Especially on my first read to keep track of characters, I relied a lot on the character lists and chapter summaries in the Anthony Briggs translation.

Another option to save your spine is reading an ebook edition, which also gives you the opportunity to skip back and forth to character lists and the like, or search for the first mention of a character or other plot moments.

3. Think about why you want to read War and Peace

I was first motivated to read War and Peace simply because someone told me they thought I’d like it. On my re-reads, I’ve been motivated to understand more about the book, view it from new perspectives, and enjoy again how it makes me feel calmer and more in-tune with the world. I know I have a lot more to learn from the book.

You may have been recommended the book by a friend, or perhaps you just want to say you’ve read it and not be telling a white lie. Perhaps you’ve seen it on screen and enjoyed it. You might have read a few quotes and realised it didn’t seem totally pretentious and unreadable. Or maybe you want to find out what War and Peace is actually about.

Whatever your reason, use it as motivation to make time for it and finish it. If you’re still not sure whether to read War and Peace or not, here are my reasons why I think you should consider it.

4. Look for the character (or characters) you can relate to

The most important thing I realised when I first read War and Peace was that I could actually relate to it. The characters seemed like real, flawed people.

For me, I have always related best to Pierre Bezukov. He’s awkward, bumbles his way through most social situations, but also has a big heart. There’s also Natasha Rostov’s vibrant sense of life, Andrei’s disillusionment with the world, and Sonya’s humility, though.

There are a lot of characters in War and Peace (about 580). With all of the different characters we meet, there are plenty of opportunities to learn from their successes and failures – and understand a bit more about ourselves in the process.

“Pierre was right when he said that one must believe in the possibility of happiness in order to be happy, and I now believe in it. Let the dead bury the dead, but while I’m alive, I must live and be happy.”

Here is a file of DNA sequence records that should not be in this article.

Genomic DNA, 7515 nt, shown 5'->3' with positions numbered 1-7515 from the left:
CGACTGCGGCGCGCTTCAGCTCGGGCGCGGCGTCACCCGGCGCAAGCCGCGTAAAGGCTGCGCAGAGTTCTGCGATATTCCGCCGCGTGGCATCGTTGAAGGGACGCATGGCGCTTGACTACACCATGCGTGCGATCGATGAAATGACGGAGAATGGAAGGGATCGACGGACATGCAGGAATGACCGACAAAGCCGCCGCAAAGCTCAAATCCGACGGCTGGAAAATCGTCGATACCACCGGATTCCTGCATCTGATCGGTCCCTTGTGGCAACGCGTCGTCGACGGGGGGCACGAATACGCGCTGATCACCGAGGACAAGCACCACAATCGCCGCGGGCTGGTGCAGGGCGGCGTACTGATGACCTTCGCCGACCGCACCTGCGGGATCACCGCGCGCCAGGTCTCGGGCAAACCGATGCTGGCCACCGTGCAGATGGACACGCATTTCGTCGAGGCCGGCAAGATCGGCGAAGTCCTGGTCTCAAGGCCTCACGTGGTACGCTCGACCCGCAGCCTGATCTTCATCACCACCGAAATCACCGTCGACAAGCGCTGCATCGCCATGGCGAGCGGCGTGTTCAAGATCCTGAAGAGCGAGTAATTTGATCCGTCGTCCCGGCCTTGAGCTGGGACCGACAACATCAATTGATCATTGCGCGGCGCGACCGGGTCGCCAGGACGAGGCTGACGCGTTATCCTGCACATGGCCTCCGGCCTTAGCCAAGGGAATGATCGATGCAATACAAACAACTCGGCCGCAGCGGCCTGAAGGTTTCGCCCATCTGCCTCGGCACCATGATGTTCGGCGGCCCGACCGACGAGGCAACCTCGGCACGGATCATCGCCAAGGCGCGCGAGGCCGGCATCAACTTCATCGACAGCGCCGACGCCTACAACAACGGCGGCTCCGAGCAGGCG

While there are hundreds of characters in War and Peace, I think Tolstoy wants us to find the ones who really matter to us. I’d say it’s like differentiating between friends and one-time acquaintances in our own lives.

5. Be patient… reading War and Peace can take a while

Whether you choose to read a chapter a week, a chapter a day, or to do away with all targets whatsoever, read War and Peace in your own way.

Enjoy the journey, be patient with yourself, and give yourself time to take everything in. You won’t get any awards for reading it quickly.

The Battle of Borodino (1812) is vividly depicted in War and Peace. Painting by Louis-François, Baron Lejeune, 1822 (public domain).

6. It’s fine to switch to a different translation

If you’re really struggling to read War and Peace and sitting down with it feels like pulling teeth, don’t keep going. Instead, try a different translation. See how you get on with another translation for a few chapters to give yourself the best shot at finishing (and more importantly, enjoying) the book.

7. Keep notes, read summaries, or cover your book with Post-its (whatever works for you)

On my first reading of War and Peace I simply read it through. I didn’t make notes, but I did refer to the chapter summaries at the back of my edition when I got confused. To keep track of the characters, I used my book’s character list.

On the next reading, I underlined favourite passages and made some notes in the book.

Another time, I covered my book with Post-its to categorise quotes I love, topics I’d like to write about, and links to other books.

Do whatever works for you to read and absorb the book.

8. Honestly, just treat it like any other book

War and Peace is just a book. How would you go about reading any other book? Do the same with Tolstoy (ok, and perhaps persevere a little more).

“If we admit that human life can be ruled by reason, then all possibility of life is destroyed.”

  

If you’re reading War and Peace for the first time, I envy you slightly! To say that War and Peace is about everything isn’t really exaggerating. While I would say it is too long in places (ahem, the essays at the end), there’s so much to mull over and compare to our own lives. For me, it’s like a handbook for life, both in helping me realise what to do and what definitely not to do.

Tolstoy knew all about failure in love, work, friendships and ambition (and much more). He wasn’t perfect – certainly not towards his wife – and neither are his characters. I think this all amounts to a great deal of authenticity.

If you want to read War and Peace with more depth and background information, you might like:

 
 

Enjoy more from me

 
Lucy
It's good to meet you! I started Tolstoy Therapy back in 2012 to share my healing journey through anxiety and PTSD with books. I also climb mountains, go on solo adventures, and write over at livewildly.co.